In the first part of this article I discussed the meditative aspects of knitting as it pertained to mental health. In this section of the article I’ll look at how knitting as a meditative tool can be beneficial to your physical health. TheÂ rhythmic and repetitive nature of knitting keeps the mind in the here and now. Which moves the focus of the mind away from thoughts that make us feel stressed, depressed orÂ anxious. By alleviating stress, depression or anxiety knitting helps lower heart rate, blood pressure and the stress hormone cortisol.
One obvious physical benefit of knitting is it maintains and improves hand dexterity. My mom suffers from arthritis but continues to knit. She might not be able to knit for as long as a duration as she once did, but the movement helps prevents her hands from losing their dexterity. There is a warning though as too much knitting can cause repetitive disorders like carpal tunnel syndrome. To prevent problems keep knit times to a reasonable length and stop at the first signs of discomfort.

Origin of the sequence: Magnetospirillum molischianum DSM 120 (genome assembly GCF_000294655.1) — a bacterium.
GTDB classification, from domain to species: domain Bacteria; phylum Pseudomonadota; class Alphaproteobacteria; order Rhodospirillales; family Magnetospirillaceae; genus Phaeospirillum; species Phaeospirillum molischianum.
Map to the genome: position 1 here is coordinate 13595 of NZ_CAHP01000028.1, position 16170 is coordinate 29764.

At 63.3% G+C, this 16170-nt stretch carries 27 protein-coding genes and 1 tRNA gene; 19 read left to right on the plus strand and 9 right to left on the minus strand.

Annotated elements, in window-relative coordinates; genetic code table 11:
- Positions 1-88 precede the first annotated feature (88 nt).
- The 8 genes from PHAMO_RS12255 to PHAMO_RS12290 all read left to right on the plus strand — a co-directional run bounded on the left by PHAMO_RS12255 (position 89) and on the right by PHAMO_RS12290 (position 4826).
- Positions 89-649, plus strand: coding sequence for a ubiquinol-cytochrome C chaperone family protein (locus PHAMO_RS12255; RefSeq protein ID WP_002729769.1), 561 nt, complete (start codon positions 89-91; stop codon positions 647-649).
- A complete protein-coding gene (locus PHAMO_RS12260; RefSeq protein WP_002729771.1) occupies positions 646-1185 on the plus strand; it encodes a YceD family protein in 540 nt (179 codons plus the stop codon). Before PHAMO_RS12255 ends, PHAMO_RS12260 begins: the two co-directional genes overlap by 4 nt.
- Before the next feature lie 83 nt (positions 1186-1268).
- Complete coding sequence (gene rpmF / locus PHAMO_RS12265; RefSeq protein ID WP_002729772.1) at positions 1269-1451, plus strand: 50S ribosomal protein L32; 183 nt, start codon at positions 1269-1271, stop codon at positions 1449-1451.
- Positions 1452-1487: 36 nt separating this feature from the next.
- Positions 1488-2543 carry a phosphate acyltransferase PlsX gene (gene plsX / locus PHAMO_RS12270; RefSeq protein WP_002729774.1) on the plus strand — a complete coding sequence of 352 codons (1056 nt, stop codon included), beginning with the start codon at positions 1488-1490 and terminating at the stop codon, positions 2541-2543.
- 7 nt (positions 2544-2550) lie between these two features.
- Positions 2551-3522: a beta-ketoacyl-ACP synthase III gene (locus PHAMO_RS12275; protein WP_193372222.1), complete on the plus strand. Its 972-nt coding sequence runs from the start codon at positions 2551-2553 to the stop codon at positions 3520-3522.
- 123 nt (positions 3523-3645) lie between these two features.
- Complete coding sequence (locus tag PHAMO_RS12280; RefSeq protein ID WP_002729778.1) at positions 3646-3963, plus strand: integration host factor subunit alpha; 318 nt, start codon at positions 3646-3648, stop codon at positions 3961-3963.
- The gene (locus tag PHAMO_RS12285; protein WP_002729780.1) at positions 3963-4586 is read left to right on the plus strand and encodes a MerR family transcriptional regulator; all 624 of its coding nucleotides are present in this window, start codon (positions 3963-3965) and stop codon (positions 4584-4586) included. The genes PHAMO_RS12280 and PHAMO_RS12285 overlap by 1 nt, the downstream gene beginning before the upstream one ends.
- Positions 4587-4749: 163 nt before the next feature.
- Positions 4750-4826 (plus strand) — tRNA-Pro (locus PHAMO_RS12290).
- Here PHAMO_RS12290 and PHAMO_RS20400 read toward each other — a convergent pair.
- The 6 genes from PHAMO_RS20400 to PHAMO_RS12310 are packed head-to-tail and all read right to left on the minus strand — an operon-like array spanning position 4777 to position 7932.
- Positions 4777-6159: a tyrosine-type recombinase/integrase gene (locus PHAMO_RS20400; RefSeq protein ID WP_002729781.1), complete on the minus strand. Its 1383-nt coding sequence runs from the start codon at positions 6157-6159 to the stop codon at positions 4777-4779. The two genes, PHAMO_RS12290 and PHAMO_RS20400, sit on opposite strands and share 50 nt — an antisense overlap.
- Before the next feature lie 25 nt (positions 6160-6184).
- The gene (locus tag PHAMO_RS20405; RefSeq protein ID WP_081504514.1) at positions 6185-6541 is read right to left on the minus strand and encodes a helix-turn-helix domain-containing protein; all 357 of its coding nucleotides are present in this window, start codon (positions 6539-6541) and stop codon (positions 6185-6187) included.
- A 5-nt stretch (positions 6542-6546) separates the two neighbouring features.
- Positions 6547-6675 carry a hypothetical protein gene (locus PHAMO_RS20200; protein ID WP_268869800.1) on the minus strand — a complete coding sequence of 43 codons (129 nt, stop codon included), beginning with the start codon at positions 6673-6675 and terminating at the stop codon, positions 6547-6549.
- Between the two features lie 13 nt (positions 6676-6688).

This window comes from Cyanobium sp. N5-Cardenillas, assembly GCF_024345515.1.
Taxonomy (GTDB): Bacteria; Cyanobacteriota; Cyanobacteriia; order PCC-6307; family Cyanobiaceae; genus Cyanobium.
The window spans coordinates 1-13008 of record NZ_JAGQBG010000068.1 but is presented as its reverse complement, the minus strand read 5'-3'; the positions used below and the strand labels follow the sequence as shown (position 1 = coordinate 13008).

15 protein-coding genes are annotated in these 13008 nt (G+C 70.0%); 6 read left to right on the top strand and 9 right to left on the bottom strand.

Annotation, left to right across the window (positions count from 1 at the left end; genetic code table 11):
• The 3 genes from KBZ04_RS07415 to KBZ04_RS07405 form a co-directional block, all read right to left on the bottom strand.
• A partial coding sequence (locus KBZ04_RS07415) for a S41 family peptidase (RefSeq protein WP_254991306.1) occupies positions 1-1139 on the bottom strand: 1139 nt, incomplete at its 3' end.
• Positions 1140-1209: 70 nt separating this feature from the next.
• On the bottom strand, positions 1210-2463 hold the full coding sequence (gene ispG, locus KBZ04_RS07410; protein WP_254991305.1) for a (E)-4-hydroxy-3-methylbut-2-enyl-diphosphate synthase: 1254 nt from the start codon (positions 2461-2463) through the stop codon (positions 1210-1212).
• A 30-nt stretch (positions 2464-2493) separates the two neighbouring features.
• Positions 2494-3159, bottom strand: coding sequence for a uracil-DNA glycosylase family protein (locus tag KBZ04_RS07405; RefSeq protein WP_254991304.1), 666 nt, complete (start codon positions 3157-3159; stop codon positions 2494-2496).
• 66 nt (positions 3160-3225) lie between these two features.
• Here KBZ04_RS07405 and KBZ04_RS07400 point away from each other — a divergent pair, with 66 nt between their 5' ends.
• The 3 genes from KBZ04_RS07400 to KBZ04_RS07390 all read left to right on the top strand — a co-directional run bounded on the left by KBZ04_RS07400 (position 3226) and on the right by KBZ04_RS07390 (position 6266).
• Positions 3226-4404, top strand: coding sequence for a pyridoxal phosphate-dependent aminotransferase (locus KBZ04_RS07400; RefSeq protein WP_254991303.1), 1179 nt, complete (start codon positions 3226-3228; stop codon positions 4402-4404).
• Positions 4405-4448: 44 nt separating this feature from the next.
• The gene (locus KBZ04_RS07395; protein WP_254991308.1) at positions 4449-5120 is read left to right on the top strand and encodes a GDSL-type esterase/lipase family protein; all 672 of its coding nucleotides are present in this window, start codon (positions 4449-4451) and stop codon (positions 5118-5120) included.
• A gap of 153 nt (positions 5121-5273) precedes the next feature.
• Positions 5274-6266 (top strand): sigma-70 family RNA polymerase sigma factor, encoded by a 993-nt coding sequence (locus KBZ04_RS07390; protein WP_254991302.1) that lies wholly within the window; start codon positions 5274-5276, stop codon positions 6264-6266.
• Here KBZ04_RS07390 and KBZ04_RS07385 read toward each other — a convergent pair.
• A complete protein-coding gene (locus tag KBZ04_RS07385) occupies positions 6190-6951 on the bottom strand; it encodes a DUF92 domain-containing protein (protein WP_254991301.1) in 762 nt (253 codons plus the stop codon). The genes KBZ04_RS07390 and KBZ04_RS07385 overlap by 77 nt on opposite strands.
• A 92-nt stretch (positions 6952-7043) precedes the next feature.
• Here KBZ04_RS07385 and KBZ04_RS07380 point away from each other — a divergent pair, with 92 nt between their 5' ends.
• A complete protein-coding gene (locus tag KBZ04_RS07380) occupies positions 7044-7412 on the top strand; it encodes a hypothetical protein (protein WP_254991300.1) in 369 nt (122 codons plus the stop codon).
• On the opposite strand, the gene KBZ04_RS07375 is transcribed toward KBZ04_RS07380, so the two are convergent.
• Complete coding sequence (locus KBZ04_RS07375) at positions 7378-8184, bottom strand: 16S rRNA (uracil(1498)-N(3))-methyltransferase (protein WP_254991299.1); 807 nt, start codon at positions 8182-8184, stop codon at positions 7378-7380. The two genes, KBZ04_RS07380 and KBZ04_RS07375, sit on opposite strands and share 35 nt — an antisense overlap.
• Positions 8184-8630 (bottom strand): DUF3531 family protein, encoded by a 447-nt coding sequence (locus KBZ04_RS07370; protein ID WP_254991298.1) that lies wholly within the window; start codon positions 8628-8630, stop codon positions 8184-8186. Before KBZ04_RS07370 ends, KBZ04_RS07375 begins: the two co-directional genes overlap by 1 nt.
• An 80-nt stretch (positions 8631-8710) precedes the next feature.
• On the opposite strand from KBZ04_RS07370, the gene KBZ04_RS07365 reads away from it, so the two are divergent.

Studies have shown there is a correlation between preventing dementia and knitting. People who knit earlier in life and continue to knit have a reduced chance of in developing dementia. How this works is that since knitting is a cognitive activity it releases an natural anti-depressant called dopamine. We know there is a link between depressionÂ and dementia, so by lowing depression dopamine helps delay diseases like Alzheimer’s.
The hand-eye coordination and math skills required to knit are key to reducing dementia as well. These skills helpÂ strengthen and build neural networks, protecting neural connections. By protecting and improving neural connections theÂ deterioration of the brain is slowed. Knitting also utilizes attention span and memory which are specifically affected by dementia. When knitting these areas are used like a muscle strengthening the brain and reducing their deterioration.
Credits will be included at the end of last the article.